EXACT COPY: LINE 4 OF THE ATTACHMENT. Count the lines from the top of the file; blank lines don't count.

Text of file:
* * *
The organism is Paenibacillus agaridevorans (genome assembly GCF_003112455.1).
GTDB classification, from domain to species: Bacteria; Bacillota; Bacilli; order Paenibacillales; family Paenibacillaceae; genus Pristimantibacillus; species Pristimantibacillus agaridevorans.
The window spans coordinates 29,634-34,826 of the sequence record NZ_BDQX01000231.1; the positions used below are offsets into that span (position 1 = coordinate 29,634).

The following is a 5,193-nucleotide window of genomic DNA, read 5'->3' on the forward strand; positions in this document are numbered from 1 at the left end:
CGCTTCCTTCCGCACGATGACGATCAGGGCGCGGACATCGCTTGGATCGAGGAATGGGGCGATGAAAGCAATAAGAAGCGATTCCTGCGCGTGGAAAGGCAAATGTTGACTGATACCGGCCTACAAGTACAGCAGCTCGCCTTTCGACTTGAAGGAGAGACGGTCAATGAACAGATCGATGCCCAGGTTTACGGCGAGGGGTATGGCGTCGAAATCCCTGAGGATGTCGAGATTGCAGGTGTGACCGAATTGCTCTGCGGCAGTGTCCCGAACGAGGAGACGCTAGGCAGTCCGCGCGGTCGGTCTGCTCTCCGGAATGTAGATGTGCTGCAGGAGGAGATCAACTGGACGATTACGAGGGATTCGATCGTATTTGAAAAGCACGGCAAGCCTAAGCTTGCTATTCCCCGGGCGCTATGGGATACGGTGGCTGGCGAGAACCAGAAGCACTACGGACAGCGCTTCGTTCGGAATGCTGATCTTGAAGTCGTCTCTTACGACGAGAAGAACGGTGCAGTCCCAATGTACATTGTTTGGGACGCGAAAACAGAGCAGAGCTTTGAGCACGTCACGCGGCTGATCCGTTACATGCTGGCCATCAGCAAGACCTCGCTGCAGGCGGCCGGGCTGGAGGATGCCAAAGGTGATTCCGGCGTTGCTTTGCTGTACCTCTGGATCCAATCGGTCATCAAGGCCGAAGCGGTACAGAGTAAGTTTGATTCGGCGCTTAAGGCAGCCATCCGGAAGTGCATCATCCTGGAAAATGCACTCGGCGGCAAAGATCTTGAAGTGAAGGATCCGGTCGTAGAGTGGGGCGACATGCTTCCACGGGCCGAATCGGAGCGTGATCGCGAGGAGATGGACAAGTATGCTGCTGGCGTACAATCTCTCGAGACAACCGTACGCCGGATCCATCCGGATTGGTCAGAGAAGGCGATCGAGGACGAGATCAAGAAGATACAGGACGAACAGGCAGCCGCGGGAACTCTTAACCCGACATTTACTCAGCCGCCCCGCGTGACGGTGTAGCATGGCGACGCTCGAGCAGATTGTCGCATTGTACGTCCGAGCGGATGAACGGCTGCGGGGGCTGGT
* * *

The following is a 5,193-nucleotide window of genomic DNA, read 5'->3' on the forward strand; positions in this document are numbered from 1 at the left end: